Along the way I also played with JAXB XML (de)serialisation which looks pretty nice - as nice as things can get with XML I guess. In general I try to avoid XML as much as possible because I think it's the phlegm, vomit, and anal leakage of devil's spawn, so this was a pleasant surprise. No surprise that it wasn't originally an apache project though ...

Also started work on a crop tool. This is exposing me once again to issues with the tool overlays, so I should probably think about cleaning that up somehow too. I'm using piccolo2d at the moment, but the way I have the tools track the current zoom is a right pigs breakfast.

Saturday, 6 August 2011

mediaz <-- ImageZ

I finally uploaded ImageZ to google code, under a new project mediaz. I'm pre-empting myself somewhat here, but i'm leaving room should I develop some other tools - e.g. if the VideoZ stuff ever goes anywhere.

I didn't get around to cleaning up everything I had intended to, so it's well short of being terribly useful, but that's the way it goes I guess. I didn't really want to spend my Saturday at the computer again, but there's not much else to do - everyone else is out and it's a crappy cold, windy and eventually wet day we're headed for.

Update: I had intended to catch up with a couple of mates for some beer and food this evening but I slept in and then it started pissing down with rain so I ended up stuck inside again (watching Port get totally arse-raped by Collingwood). Then I ended up playing with ImageZ a bit more and realised i'd sold it a bit short - there is quite a lot of functionality there after-all, even if some big and rather important parts are missing. I did a bit of hacking on it as well as some house-keeping on the google code page.

Friday, 5 August 2011

Nvidia opencl 1.1

Yay, so NVidia finally released an opencl 1.1 spec driver. I guess now I should read up more on opencl 1.1 and see if there's anything I can take advantage of - so far It wasn't even on the radar because of their complete lack of support; and i'm happy enough with 1.0 anyway. I'm not sure this is really enough to restore confidence that OpenCL is a first-class citizen on NVidia hardware - their weekly emails haven't mentioned OpenCL for months. We're headed for AMD hardware anyway, if only to try alternatives.

Speaking of AMD, I thought I might try to create a Java binding for the AMD FFT library - I wouldn't mind evaluating it to see if it could replace my current FFT implementation (the apple one, as ported in the jocl demos tree). Unfortunately it uses some types and interfaces which are tricky to wrap in Java, at least in a way which works independent of the architecture's native size. So for now I might put it on the back-burner. (I looked at gluegen briefly but it had trouble parsing something - and the error messages it gives aren't much help).

Thursday, 4 August 2011

Mailing Lists

I just set up some mailing lists for jjmpeg and socles.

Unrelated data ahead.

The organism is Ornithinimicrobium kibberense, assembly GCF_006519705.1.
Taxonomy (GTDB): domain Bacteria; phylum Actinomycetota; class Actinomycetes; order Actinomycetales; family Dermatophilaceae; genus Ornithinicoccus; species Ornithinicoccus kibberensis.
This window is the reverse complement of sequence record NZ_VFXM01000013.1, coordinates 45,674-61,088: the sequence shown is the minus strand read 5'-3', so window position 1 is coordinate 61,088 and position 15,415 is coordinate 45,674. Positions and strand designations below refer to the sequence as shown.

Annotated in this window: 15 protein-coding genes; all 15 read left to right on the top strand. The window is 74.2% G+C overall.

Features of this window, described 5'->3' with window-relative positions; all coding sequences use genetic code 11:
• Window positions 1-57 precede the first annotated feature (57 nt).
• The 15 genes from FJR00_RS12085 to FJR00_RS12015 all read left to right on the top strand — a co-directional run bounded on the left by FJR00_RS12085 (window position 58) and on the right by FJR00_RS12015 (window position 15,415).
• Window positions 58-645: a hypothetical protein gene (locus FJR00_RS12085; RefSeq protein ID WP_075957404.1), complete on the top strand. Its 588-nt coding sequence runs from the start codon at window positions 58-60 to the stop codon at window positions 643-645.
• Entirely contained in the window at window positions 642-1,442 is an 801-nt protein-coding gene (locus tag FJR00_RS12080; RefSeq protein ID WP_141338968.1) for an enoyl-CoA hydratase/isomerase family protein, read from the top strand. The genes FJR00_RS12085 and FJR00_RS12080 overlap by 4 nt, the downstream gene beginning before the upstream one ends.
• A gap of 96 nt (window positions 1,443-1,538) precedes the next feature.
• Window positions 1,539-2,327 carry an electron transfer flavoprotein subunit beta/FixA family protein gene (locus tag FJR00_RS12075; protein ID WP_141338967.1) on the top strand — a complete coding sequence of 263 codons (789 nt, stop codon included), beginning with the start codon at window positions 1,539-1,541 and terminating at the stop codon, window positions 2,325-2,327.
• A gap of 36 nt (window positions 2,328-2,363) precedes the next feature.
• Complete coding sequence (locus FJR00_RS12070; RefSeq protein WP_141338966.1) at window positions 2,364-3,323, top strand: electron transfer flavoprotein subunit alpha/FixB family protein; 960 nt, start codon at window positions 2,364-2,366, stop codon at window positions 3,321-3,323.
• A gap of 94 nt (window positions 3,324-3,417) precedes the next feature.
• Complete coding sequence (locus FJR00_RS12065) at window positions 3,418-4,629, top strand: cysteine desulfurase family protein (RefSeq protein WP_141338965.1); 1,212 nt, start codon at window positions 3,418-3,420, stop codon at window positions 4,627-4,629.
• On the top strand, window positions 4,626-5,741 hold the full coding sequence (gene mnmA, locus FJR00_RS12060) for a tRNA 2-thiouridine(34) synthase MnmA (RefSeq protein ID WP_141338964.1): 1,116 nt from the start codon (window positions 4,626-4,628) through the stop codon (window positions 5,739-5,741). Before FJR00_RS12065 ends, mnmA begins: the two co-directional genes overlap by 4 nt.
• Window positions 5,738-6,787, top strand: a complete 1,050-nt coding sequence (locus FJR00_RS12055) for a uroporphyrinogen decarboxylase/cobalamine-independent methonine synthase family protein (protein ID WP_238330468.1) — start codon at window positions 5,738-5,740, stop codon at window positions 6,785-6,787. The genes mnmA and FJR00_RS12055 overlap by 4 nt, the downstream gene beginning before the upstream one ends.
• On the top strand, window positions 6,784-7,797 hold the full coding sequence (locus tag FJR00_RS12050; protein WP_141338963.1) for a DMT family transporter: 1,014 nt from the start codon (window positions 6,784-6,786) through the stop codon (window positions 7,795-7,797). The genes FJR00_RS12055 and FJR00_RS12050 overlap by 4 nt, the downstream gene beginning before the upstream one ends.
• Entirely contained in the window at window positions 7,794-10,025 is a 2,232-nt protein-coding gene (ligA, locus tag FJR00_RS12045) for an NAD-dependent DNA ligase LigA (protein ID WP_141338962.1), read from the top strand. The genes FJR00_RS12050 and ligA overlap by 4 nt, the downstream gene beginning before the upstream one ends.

I can't tell from google-code if there is much interest in the projects, but it seems a better idea to set up a mailing list than to receive direct emails about them.

These are still slow long-burn projects i'm working on when I feel inspired, and inspiration varies greatly from week to week.

Tuesday, 2 August 2011

Bullies, liars, and arseholes.

Hmm, so my sister in law just got sacked from one of her cleaning jobs. After quite a bit of bullying from a fellow employee and what can only be considered racism/discrimination from upper management (e.g. complaining about her diminutive stature in her first week) they finally found enough of an excuse to fire her. A sham 'explain yourself' meeting that went on for hours, followed by a letter saying that she simply lied about everything in the meeting (which is simply not true).

Filthy liars.

I know hardly anyone reads my blog and even fewer locally, but for those, perhaps complain about the lack of cleanliness next time you're in the central market, or maybe just spit on the floor!

I probably wont bother ever going back there myself - not that I was a regular customer anyway.

Monday, 1 August 2011

Playing with Web Start

After a lot of frobbing around I got a simple java webstart demo working for jjmpeg.


Assuming you have Java Web Start installed this should launch the application - and after a lot of 'this is untrusted' errors should end up with the application running. It lets you run very simple music player demonstration. It uses JOAL for the audio output and jjmpeg for the decoding.

You also need to have the ffmpeg shared libraries installed. A recent version. Which probably means this wont work with microsoft platforms yet - although I suppose if the ffmpeg librariesthat are available here: are in the path it might work.

On GNU/Linux it will depend on compatible libavcodec/etc versions, I'm using using Fedora 13 and 14, and it worked fine on both with ffmpeg-libs from rpmfusion. I also tested x86 and amd64 platforms.

Anyway this is really just an experiment - I doubt it will work in general on every platform.